Cyber-Violence Against Women & The Perpetrator’s Right to be Forgotten?

Maia Stevenson

Last February, I published a post on the Canadian Civil Liberties Association (CCLA)’s student-run blog, “Rights Watch”. The post covered and translated an original story from Radio-Canada about a young man who had pled guilty to the criminal offence of sharing an intimate image of others without their consent. The man received an absolute discharge, meaning that practically, the only legal consequence he suffered was a criminal record for one year.

Many of us, if not all, have been confronted with the variety of violence experienced by women and girls on the Internet. In my second week interning at the CCLA I had the opportunity to attend RightsCon, an international conference on human rights in the digital age. As I learned in more detail at a panel called “Global Perspectives on Technology Facilitated Violence Against Women and Girls”, cyber- or online-violence against women and girls is increasing across all continents, seemingly regardless of culture or development-status and it includes everything from persistent text messages, to threats from strangers on social media platforms, to the non-consensual distribution of intimate images and videos.

Intimate photo- or video-communication over the Internet is a recent but explosive trend, especially among young adults and teenagers, a population that is arguably the least equipped to deal with the psychological and social trauma associated with so-called “revenge porn” or blackmail that weaponizes privately shared intimate images. Stories like those of Canadians Amanda Todd and Rehtaeh Parsons abound: women and girls humiliated into depression by the non-consensual sharing or their intimate images, the “revenge porn” or “cyberbullying” of angry exes, casual flings, or online predators.[1]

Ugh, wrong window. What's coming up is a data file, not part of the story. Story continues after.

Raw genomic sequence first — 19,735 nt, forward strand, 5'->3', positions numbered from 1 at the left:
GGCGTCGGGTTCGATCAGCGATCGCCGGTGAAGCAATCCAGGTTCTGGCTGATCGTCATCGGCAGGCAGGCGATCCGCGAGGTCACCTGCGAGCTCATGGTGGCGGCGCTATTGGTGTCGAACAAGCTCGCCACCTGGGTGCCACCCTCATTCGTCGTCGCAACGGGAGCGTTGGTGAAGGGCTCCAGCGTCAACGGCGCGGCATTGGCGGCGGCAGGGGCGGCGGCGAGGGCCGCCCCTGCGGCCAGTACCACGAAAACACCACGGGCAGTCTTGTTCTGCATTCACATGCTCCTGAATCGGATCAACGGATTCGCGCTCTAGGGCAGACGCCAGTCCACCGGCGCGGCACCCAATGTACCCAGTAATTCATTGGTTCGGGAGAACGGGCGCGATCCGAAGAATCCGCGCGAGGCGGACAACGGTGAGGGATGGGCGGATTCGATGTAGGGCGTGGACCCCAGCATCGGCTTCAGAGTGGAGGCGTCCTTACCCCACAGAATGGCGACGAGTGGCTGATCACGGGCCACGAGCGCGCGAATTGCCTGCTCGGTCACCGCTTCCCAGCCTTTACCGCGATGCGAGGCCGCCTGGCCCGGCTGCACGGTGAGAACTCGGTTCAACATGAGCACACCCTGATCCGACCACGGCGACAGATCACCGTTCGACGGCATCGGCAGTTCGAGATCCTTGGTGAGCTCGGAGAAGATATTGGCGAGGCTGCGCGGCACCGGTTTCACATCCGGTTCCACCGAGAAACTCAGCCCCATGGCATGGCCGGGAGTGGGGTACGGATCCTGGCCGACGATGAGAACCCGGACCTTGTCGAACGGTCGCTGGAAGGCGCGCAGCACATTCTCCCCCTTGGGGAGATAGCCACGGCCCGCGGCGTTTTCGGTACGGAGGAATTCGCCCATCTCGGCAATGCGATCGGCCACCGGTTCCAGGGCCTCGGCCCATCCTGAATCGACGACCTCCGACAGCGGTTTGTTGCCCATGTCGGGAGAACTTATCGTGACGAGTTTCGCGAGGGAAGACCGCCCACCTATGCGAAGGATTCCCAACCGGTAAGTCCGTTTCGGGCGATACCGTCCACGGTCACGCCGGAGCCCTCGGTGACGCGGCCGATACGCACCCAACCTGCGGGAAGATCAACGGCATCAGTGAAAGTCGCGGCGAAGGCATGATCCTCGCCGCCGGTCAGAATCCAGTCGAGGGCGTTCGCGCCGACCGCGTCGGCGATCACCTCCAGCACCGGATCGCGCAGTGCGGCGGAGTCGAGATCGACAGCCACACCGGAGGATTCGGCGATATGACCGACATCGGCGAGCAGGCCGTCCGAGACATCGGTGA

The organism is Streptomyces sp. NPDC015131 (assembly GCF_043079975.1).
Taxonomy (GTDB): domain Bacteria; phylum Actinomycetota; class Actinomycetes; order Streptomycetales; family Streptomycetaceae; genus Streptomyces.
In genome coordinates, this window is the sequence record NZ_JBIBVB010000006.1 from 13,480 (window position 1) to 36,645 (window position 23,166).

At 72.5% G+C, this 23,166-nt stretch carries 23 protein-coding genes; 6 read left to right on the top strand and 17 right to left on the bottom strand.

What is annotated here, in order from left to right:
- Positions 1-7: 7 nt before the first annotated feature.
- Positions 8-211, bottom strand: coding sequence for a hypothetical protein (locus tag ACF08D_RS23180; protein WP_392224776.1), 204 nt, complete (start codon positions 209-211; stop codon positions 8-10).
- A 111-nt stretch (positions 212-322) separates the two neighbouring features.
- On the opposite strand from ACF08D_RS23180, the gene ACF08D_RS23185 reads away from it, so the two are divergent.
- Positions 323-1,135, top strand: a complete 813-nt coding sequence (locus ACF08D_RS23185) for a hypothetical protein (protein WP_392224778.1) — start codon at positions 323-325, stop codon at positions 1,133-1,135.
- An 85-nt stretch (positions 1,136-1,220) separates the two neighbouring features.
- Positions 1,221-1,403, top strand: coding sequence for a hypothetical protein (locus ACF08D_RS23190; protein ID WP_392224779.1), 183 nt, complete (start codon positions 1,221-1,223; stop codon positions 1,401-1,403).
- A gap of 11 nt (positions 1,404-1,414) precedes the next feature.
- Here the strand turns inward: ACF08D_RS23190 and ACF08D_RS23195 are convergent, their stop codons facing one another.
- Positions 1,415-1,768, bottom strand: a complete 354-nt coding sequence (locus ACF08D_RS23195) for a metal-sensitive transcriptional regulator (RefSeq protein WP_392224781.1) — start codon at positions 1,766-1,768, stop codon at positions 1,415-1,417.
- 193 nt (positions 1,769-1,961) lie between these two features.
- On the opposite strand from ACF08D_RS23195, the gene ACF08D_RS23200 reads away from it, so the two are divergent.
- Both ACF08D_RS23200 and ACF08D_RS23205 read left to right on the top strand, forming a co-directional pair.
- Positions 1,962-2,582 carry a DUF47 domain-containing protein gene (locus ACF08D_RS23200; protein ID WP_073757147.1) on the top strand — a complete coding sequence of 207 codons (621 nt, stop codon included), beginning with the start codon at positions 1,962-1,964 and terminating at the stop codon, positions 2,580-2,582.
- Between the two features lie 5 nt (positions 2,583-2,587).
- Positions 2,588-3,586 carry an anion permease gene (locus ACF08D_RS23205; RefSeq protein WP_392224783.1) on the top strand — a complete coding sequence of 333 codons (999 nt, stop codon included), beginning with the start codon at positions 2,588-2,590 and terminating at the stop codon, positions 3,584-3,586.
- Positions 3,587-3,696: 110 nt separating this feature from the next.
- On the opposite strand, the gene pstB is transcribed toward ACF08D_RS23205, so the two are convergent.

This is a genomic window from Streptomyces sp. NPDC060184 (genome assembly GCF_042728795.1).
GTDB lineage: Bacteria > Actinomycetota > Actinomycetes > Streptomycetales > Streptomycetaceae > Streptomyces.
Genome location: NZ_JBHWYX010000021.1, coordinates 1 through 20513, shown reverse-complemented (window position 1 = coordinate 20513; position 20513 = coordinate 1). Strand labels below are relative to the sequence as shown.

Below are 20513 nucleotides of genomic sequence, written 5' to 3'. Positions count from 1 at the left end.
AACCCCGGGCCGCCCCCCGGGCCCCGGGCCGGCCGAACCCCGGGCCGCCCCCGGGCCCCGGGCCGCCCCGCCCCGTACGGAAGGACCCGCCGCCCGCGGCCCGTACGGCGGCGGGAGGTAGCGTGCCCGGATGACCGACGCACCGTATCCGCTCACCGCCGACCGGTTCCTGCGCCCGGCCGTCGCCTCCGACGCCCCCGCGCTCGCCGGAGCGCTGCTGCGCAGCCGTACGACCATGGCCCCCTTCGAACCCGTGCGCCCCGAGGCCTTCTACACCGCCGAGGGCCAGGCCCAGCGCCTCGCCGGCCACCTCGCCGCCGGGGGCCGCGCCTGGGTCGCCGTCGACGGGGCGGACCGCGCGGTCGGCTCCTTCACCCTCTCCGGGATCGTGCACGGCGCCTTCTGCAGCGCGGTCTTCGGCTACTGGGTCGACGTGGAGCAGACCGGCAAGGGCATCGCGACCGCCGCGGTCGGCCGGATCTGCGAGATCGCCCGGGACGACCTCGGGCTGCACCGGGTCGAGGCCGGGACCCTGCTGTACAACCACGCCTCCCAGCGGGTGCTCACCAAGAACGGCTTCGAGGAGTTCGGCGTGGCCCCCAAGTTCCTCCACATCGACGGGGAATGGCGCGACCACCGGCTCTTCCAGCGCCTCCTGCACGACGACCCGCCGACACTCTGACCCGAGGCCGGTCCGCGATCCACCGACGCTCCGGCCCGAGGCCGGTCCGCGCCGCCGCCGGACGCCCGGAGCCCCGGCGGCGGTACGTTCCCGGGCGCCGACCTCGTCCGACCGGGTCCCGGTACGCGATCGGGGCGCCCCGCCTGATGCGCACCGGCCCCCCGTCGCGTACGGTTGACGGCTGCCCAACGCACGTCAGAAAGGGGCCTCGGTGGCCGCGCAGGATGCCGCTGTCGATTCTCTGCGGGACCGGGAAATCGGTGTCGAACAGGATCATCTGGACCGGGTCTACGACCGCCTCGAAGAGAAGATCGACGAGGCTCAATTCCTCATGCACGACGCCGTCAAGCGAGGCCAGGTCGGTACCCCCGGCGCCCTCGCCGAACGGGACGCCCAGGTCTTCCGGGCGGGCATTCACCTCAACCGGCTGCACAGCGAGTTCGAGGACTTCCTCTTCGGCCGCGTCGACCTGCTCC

While law-enforcement struggle to keep up with the “wild west” that is anonymous crime on the Internet, images involving girls and young women under 18-years of age are at least legally considered child pornography and hence illegal to create, possess, or distribute. However, until relatively recently it did not constitute a crime to non-consensually share an intimate image of a woman over 18 years of age.

A 2013 survey of adults (18-54) found that 1 in 10 ex-partners have threatened to expose intimate photos of their ex online, with 60% of the threats being carried out. Provincial and federal governments have responded to this gap in Canadian criminal and civil law and to increasing awareness of cyber-violence against women and girls with attempts to shine a light on this dark part of the Internet.

In 2015, Canada enacted its contested Bill C-13, the Protecting Canadians From Online Crime Act, which, among other things, criminalized the non-consensual sharing of intimate images. While to many it makes sense to criminalize harmful and invasive online behavior, others question whether criminalization will achieve the desired long-term cultural effects. How do we transform the “widely-held (if often implicit) attitude that people, particularly young women, who engage in sexual conduct have somehow degraded or diminished themselves and are therefore suitable subjects for mockery or humiliation”?[2]

In any case, criminalizing a behavior certainly sends a message. Under the criminal offence created in 2015, s.162.1 of the Criminal Code, every person who knowingly or recklessly publishes, distributes, transmits, sells, or makes available an intimate image of a person without their consent, is guilty of an indictable offence and liable to imprisonment for up to five years.